After a recent Edexcel GCSE paper students took to twitter to vent their frustration at the question which arose in their exam. This question stated that “There are n sweets in a bag, 6 of these are orange the rest are yellow. Hannah takes a random sweet and eats it. Following this she takes another sweet and eats it. The probability that Hannah eats two orange sweets is 1/3, show that n^2 – n – 90 = 0?”

From the comments on social media it appears that many students were stumped by what this question was asking for with many saying that “things changed tune very fast”. This question is really asking people to think about the the idea behind conditional probability. If we have n sweets in a bag and we pick an orange first then there was a 6/n chance of doing so. Following this she doesn’t replace the sweet hence there are now n-1 sweets of which 5 are now orange. Therefore because we want to pick an orange AND then another orange we know that the total probability must be,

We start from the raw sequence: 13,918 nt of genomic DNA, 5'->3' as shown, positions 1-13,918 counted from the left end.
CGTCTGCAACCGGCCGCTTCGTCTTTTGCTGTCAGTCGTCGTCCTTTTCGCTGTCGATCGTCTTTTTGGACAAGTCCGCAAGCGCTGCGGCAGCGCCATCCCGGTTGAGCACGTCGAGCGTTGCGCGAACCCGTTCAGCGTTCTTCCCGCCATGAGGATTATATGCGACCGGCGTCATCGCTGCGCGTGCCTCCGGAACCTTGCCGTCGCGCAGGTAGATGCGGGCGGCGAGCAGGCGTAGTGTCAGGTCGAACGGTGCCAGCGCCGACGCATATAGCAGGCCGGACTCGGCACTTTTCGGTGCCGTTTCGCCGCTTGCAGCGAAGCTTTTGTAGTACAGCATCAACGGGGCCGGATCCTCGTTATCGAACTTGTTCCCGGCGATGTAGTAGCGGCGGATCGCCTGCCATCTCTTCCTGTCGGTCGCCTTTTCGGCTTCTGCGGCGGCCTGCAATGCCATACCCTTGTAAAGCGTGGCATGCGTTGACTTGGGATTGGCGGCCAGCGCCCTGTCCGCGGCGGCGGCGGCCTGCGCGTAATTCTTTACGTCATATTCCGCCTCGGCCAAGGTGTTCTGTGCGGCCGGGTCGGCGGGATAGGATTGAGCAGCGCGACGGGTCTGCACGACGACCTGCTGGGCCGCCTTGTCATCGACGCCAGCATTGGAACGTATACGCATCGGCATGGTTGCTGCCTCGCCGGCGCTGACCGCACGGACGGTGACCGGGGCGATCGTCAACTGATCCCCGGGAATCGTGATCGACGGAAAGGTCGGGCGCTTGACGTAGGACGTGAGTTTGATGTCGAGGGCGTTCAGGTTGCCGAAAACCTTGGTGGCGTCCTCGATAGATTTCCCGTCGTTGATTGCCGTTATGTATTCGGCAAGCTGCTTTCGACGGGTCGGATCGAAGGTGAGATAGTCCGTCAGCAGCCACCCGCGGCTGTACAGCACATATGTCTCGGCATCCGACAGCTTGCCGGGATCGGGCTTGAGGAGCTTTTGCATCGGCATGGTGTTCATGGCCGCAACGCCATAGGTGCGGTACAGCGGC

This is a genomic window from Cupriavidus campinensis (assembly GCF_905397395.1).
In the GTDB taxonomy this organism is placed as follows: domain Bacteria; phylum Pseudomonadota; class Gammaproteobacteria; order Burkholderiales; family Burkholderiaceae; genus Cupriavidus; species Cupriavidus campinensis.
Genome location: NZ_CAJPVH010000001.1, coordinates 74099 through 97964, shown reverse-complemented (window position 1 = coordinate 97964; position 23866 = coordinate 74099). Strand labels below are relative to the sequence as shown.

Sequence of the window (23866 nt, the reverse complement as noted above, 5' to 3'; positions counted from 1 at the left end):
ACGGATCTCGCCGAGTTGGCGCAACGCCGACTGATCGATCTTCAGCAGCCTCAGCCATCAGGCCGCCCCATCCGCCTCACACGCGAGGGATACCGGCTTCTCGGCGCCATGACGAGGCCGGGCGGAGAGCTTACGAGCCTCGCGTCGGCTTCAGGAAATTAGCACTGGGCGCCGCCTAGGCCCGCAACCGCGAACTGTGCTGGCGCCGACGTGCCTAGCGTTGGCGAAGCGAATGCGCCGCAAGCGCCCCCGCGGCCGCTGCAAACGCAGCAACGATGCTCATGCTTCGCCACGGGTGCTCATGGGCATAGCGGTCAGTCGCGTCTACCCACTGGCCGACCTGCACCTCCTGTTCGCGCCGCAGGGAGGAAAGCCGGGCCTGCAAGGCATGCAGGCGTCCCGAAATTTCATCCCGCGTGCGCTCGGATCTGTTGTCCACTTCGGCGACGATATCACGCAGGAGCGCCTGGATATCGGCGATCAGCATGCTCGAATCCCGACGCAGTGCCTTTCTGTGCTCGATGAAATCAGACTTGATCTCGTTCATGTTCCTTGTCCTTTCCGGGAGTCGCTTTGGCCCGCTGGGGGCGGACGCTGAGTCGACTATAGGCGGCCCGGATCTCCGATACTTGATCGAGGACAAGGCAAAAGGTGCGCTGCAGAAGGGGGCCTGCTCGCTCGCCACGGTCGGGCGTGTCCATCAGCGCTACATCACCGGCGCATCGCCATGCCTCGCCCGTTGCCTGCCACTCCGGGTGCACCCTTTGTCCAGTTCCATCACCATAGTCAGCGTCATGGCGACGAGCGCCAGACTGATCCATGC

(6/n)*(5/n-1) = 1/3 as stated in the question. Following this requires a bit of algebraic rearrangement,

30/(n(n-1)) = 1/3 => 30/(n^2-n) = 1/3 then cross multiply,

n^2 – n = 90 therefore,

n^2 – n – 90 = 0.

Having this we can go on to solving the quadratic equations to find out how many sweets were in the bag in total and were yellow.

One thing is for sure judging by the reaction from the GCSE students Hannah and her bag of sweets caused more than a little trouble this exam season. Best of luck to all those taking there exams over the coming weeks!

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